FIFA has given the green light for Great Britain to field football teams at the 2020 Olympics in Tokyo, the chief executive of the English Football Association, Martin Glenn, has said.
Team GB fielded Olympic football teams at London 2012 for the first time in more than five decades, but neither a women's nor men's side were entered into the Rio Olympics 2016.
However, Glenn has said: "The big fear in the past was that if we did it we would jeopardise our independent country status. But that was sorted out under [former FIFA president Sepp] Blatter actually and [new president] Gianni Infantino has reinforced it.
"So that's not the issue. The issue is the individual interests of each home nation.
"There's a Great Britain interest, of which we're all part, but does it suit the individual interest of [each] home nation? And that's what we're going to work through."
Despite the English FA having been keen to see Team GB represented in the football tournament at the Rio Olympics this summer, the Scottish, Welsh and Northern Irish FAs failed to give consent amid longstanding concerns that doing so could jeopardise their status as independent nations within the sport.
But the prospect of Team GB competing in the Olympic football tournament at Tokyo 2020 looks more likely after the home nations held talks on the issue before the UEFA congress in Athens on Wednesday.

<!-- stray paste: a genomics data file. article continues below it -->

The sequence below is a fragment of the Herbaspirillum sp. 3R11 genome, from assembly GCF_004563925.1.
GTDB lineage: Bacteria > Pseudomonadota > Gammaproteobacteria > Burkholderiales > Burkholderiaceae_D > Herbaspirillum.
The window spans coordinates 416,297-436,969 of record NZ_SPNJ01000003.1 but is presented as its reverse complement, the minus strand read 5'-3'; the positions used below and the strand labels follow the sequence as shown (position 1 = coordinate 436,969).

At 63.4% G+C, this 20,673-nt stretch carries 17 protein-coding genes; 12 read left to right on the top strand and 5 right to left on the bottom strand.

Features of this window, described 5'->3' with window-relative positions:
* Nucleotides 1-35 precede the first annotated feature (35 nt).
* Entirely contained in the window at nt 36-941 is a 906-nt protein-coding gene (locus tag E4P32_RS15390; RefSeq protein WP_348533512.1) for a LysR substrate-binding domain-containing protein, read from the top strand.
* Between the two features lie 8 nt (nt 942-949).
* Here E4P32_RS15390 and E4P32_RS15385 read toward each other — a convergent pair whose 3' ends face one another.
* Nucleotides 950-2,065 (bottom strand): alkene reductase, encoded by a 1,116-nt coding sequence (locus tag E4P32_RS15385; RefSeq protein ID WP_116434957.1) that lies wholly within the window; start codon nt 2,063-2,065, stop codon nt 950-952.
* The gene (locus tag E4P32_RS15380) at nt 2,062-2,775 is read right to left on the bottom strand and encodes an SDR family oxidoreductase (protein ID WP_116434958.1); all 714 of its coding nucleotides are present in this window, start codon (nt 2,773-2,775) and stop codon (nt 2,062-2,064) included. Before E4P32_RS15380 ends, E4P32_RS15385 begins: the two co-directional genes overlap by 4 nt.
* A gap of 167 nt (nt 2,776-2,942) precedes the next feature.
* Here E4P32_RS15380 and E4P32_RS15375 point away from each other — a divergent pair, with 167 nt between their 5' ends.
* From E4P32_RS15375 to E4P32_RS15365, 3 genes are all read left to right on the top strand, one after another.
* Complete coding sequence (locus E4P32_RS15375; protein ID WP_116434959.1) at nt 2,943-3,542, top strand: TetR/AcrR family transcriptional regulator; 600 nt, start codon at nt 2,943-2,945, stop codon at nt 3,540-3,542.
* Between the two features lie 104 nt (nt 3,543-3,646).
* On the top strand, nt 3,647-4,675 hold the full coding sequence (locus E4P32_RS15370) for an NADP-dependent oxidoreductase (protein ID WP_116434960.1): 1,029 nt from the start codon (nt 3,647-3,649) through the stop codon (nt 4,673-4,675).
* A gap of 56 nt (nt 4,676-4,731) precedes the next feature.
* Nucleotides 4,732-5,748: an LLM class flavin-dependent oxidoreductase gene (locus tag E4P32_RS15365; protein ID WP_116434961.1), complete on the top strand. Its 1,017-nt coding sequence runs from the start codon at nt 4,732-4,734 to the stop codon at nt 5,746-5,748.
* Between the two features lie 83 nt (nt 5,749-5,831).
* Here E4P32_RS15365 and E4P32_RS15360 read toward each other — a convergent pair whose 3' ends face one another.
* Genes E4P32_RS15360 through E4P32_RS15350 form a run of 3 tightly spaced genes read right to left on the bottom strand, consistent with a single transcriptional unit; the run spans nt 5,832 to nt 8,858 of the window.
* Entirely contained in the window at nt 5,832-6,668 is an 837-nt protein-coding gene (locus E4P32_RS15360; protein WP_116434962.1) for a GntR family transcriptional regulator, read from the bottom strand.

The chairmen and chief executives of the four British football associations met for what new Football Association chairman Greg Clarke described as "four equal countries having a discussion."
However, Patrick Nelson, chief executive of the Irish FA, said in The Times: "We want to play as Northern Ireland, not Great Britain. We allowed our players to take part in 2012 but we agreed that was because London was the host city."
Scottish FA chief executive Stewart Regan added: "We wouldn't stand in the way of any of our players if they wanted to play in an Olympic team but we wouldn't endorse a British team."
Information from the Press Association was used in this report.